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The Week That Was: The Big Stories in Indian Country, May 17, 2015

News stories of interest to American Indians, on topics including Rickie Fowler, Jodi Gillette, Loretta Sanchez and the Washington Redskins.
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It's our recap of the stories that mattered most in Indian country:

NEVER OK: Congresswoman Loretta Sanchez apologized Sunday for offending Native Americans after a video surfaced of her making a stereotypical Indian “war whoop” when addressing a room of Indian Americans. “In this crazy and exciting rush of meetings yesterday, I said something offensive, and for that I sincerely apologize," she said.

ON FIRE: With four birdies and an eagle on his last six holes in regulation play during the Player’s Championship Golf Tournament, Navajo golfer Rickie Fowler put himself into a playoff, and then bested everyone to win one of the game’s biggest prizes.

PERSPECTIVE: Following NFL Commissioner Roger Goodell’s decision to suspened Patriots quarterback Tom Brady in light of the "DeflateGate" controversy, Senator Harry Reid said on the Senate floor that he finds it "stunning that the National Football League is more concerned about how much air is in a football than with a racist franchise name that denigrates Native Americans across the country."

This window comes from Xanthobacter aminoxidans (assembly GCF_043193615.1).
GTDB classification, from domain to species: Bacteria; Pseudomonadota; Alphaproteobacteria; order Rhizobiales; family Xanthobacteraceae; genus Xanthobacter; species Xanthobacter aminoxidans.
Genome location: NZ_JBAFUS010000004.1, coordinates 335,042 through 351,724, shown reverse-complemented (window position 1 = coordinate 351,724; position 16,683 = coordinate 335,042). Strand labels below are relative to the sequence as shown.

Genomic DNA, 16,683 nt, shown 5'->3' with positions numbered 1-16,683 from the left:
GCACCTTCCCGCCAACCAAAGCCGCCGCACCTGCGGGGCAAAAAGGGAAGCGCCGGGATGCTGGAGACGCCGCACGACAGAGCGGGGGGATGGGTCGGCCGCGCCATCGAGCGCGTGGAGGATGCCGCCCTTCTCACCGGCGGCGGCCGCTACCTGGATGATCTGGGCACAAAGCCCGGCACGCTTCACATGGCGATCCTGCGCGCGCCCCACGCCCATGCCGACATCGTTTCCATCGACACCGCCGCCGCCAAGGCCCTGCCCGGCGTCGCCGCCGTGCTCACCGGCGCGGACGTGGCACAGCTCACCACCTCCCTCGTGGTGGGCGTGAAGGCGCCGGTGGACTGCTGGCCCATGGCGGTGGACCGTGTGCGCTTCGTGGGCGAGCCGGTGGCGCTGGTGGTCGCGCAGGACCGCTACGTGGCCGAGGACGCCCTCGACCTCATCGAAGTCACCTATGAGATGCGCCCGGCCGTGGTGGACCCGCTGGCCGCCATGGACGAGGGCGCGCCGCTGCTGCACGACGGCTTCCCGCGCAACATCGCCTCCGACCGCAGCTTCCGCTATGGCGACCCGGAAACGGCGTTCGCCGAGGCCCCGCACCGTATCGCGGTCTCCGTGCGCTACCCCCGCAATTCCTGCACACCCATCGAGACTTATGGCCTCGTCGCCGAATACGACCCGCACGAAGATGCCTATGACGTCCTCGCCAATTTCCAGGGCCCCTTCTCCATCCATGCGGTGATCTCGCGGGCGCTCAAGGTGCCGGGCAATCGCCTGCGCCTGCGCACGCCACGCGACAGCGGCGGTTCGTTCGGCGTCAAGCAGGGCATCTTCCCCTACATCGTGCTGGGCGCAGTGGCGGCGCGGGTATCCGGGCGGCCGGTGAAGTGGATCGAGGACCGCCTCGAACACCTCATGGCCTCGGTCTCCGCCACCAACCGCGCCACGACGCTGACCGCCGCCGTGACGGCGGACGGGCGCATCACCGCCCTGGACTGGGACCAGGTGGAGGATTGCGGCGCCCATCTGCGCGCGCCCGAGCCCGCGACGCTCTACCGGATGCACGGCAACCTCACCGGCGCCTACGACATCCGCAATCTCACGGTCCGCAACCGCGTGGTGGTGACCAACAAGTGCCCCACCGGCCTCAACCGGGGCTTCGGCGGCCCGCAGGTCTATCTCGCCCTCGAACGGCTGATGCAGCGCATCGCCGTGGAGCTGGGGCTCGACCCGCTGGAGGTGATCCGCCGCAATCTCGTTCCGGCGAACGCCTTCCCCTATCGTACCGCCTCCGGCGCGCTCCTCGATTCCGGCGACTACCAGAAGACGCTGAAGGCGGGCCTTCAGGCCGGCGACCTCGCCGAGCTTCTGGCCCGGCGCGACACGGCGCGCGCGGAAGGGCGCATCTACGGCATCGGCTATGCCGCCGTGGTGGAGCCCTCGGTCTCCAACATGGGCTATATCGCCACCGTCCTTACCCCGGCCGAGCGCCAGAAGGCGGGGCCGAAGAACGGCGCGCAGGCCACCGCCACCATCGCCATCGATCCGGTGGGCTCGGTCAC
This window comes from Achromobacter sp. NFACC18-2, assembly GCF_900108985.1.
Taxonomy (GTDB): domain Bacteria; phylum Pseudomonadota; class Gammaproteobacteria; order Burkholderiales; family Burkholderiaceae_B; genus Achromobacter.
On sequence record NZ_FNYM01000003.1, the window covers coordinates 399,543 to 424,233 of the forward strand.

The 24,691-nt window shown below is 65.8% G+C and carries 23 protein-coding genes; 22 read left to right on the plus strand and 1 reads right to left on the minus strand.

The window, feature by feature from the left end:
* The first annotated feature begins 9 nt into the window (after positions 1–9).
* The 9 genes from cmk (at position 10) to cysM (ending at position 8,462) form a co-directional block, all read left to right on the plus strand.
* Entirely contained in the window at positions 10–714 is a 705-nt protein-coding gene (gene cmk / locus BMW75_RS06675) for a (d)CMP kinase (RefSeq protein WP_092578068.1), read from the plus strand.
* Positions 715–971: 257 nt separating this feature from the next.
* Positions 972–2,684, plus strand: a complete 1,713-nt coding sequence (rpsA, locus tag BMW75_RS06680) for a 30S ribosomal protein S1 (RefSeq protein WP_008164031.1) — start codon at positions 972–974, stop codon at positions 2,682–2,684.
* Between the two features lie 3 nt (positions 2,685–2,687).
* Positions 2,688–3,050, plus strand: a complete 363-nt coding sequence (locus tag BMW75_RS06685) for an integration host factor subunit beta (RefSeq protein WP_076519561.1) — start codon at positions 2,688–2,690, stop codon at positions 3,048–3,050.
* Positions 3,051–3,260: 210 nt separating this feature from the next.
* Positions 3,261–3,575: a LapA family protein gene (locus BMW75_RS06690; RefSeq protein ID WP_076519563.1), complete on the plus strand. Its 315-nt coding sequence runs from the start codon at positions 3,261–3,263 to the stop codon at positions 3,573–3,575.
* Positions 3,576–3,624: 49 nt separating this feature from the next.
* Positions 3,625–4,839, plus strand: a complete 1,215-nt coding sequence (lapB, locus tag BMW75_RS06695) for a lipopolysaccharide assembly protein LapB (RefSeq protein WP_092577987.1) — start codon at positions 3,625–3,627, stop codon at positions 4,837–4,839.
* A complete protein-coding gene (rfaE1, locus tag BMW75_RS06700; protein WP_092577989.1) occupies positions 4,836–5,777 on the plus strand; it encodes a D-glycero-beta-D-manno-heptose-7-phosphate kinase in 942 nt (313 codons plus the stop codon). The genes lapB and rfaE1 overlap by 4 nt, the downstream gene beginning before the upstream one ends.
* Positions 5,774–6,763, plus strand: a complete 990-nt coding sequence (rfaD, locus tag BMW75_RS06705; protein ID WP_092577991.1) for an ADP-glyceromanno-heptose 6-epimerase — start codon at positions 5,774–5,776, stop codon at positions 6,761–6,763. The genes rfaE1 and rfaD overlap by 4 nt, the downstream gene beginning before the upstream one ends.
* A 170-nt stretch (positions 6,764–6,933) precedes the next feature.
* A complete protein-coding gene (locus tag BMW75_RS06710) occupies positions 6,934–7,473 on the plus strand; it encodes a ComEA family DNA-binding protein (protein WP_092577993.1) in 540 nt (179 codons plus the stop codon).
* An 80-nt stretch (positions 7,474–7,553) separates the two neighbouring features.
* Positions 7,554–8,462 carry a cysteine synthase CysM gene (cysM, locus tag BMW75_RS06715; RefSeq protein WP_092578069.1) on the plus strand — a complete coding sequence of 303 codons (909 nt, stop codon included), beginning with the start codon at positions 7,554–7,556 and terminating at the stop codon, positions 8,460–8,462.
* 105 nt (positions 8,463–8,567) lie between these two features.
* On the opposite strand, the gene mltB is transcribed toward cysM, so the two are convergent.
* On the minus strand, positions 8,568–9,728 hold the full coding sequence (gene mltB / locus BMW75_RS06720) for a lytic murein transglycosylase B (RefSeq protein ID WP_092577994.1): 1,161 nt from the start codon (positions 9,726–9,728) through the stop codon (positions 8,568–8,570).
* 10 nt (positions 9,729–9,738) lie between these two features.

NO THANKS: A First Nation in northern British Columbia has said no thank you to a $1 billion ($960 million US) offer from a Malaysian company looking to build a liquefied natural gas (LNG) terminal on ancestral land.

HALT: A Peruvian court has ruled that plans to dredge parts of the Amazon and its major tributaries must be suspended until indigenous communities along the rivers are consulted.

MOVING ON: Jodi Archambault Gillette, President Barack Obama’s special assistant for Native American affairs, departed the White House May 14 to accept a new position as policy advisor at the law firm of Sonosky, Chambers, Sachse, Endreson & Perry, LLP.

CAPPED OFF: Superintendent Barry Simpson, of the Bishop Unified School District, in California has had a change of heart about beaded graduation caps after a meeting with local tribal leaders. Simpson had originally told graduating senior Leticia Gonzalez, of the Bishop Paiute Tribe, that she would not be able to wear the cap her grandmother hand-beaded for her ceremony.